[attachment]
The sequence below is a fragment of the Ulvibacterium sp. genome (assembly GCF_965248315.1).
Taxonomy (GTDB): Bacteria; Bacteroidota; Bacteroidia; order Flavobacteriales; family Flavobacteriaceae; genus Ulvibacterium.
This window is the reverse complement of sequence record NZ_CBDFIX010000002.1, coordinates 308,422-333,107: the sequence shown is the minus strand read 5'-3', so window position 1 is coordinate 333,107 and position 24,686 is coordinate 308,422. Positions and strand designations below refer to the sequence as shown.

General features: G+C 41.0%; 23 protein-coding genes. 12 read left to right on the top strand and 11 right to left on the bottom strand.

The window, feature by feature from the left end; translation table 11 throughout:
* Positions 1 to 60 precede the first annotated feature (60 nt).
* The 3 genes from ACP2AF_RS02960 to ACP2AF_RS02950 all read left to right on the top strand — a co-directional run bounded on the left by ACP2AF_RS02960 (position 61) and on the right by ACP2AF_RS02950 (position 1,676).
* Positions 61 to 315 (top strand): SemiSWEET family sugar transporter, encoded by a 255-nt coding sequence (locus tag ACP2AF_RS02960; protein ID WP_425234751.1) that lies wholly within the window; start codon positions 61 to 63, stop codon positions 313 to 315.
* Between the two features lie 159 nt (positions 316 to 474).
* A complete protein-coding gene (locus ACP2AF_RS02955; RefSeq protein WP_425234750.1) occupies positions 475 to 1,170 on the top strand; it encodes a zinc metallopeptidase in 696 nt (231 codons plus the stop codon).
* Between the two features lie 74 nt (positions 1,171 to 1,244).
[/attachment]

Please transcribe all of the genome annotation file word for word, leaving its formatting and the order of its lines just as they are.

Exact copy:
The sequence below is a fragment of the Ulvibacterium sp. genome (assembly GCF_965248315.1).
Taxonomy (GTDB): Bacteria; Bacteroidota; Bacteroidia; order Flavobacteriales; family Flavobacteriaceae; genus Ulvibacterium.
This window is the reverse complement of sequence record NZ_CBDFIX010000002.1, coordinates 308,422-333,107: the sequence shown is the minus strand read 5'-3', so window position 1 is coordinate 333,107 and position 24,686 is coordinate 308,422. Positions and strand designations below refer to the sequence as shown.

General features: G+C 41.0%; 23 protein-coding genes. 12 read left to right on the top strand and 11 right to left on the bottom strand.

The window, feature by feature from the left end; translation table 11 throughout:
* Positions 1 to 60 precede the first annotated feature (60 nt).
* The 3 genes from ACP2AF_RS02960 to ACP2AF_RS02950 all read left to right on the top strand — a co-directional run bounded on the left by ACP2AF_RS02960 (position 61) and on the right by ACP2AF_RS02950 (position 1,676).
* Positions 61 to 315 (top strand): SemiSWEET family sugar transporter, encoded by a 255-nt coding sequence (locus tag ACP2AF_RS02960; protein ID WP_425234751.1) that lies wholly within the window; start codon positions 61 to 63, stop codon positions 313 to 315.
* Between the two features lie 159 nt (positions 316 to 474).
* A complete protein-coding gene (locus ACP2AF_RS02955; RefSeq protein WP_425234750.1) occupies positions 475 to 1,170 on the top strand; it encodes a zinc metallopeptidase in 696 nt (231 codons plus the stop codon).
* Between the two features lie 74 nt (positions 1,171 to 1,244).